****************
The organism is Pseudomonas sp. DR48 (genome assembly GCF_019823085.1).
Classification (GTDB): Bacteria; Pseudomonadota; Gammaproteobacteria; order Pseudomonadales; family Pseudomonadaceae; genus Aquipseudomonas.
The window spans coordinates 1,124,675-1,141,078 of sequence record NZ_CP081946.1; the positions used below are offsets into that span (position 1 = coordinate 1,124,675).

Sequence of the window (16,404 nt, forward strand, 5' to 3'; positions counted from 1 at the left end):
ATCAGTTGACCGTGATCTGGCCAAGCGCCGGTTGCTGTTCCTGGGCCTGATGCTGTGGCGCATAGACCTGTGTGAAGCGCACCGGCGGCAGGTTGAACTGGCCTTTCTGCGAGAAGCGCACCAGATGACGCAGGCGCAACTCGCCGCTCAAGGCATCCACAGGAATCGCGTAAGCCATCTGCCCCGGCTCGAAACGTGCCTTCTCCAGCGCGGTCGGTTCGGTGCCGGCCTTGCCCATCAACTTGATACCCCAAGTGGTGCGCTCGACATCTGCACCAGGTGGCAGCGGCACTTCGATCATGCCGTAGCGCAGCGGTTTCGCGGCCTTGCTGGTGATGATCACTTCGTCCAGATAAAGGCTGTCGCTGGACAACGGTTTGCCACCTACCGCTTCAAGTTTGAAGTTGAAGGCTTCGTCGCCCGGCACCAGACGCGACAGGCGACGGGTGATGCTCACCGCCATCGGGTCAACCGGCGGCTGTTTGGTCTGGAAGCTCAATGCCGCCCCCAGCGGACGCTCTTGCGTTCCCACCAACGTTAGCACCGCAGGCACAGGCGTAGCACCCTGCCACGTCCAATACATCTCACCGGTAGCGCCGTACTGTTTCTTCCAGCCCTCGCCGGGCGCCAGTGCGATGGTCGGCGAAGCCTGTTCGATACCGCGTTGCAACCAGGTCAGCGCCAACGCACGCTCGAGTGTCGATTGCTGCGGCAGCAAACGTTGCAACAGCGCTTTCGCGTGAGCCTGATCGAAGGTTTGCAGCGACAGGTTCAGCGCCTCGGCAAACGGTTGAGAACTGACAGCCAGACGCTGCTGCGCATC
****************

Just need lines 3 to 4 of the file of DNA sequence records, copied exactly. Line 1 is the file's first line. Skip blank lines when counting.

The window spans coordinates 1,124,675-1,141,078 of sequence record NZ_CP081946.1; the positions used below are offsets into that span (position 1 = coordinate 1,124,675).

Sequence of the window (16,404 nt, forward strand, 5' to 3'; positions counted from 1 at the left end):